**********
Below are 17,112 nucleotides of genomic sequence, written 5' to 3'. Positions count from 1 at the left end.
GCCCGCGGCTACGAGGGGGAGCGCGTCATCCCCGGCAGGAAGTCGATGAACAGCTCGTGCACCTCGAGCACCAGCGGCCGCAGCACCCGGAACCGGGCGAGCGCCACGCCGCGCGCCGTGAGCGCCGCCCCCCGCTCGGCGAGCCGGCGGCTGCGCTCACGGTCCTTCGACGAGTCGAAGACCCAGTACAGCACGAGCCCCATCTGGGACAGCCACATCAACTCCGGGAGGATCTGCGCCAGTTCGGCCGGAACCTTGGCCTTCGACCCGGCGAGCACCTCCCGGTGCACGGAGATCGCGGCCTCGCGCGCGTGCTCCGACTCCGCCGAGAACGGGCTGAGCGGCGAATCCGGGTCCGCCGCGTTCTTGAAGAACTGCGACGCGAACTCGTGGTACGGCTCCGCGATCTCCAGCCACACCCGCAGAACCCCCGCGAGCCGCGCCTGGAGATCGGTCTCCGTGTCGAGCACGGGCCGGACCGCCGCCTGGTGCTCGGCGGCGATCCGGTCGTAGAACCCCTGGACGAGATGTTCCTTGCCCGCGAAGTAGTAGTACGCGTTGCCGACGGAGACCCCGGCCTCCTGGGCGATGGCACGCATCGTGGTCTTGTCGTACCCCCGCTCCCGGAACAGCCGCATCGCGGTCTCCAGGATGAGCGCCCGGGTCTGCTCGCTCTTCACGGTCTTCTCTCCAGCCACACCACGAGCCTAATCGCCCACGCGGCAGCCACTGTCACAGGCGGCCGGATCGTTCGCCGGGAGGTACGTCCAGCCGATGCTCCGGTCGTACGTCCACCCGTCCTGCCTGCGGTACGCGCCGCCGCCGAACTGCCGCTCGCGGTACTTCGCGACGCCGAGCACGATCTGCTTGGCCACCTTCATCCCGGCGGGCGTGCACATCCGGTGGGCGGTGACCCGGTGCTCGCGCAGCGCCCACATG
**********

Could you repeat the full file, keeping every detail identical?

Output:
Below are 17,112 nucleotides of genomic sequence, written 5' to 3'. Positions count from 1 at the left end.
GCCCGCGGCTACGAGGGGGAGCGCGTCATCCCCGGCAGGAAGTCGATGAACAGCTCGTGCACCTCGAGCACCAGCGGCCGCAGCACCCGGAACCGGGCGAGCGCCACGCCGCGCGCCGTGAGCGCCGCCCCCCGCTCGGCGAGCCGGCGGCTGCGCTCACGGTCCTTCGACGAGTCGAAGACCCAGTACAGCACGAGCCCCATCTGGGACAGCCACATCAACTCCGGGAGGATCTGCGCCAGTTCGGCCGGAACCTTGGCCTTCGACCCGGCGAGCACCTCCCGGTGCACGGAGATCGCGGCCTCGCGCGCGTGCTCCGACTCCGCCGAGAACGGGCTGAGCGGCGAATCCGGGTCCGCCGCGTTCTTGAAGAACTGCGACGCGAACTCGTGGTACGGCTCCGCGATCTCCAGCCACACCCGCAGAACCCCCGCGAGCCGCGCCTGGAGATCGGTCTCCGTGTCGAGCACGGGCCGGACCGCCGCCTGGTGCTCGGCGGCGATCCGGTCGTAGAACCCCTGGACGAGATGTTCCTTGCCCGCGAAGTAGTAGTACGCGTTGCCGACGGAGACCCCGGCCTCCTGGGCGATGGCACGCATCGTGGTCTTGTCGTACCCCCGCTCCCGGAACAGCCGCATCGCGGTCTCCAGGATGAGCGCCCGGGTCTGCTCGCTCTTCACGGTCTTCTCTCCAGCCACACCACGAGCCTAATCGCCCACGCGGCAGCCACTGTCACAGGCGGCCGGATCGTTCGCCGGGAGGTACGTCCAGCCGATGCTCCGGTCGTACGTCCACCCGTCCTGCCTGCGGTACGCGCCGCCGCCGAACTGCCGCTCGCGGTACTTCGCGACGCCGAGCACGATCTGCTTGGCCACCTTCATCCCGGCGGGCGTGCACATCCGGTGGGCGGTGACCCGGTGCTCGCGCAGCGCCCACATG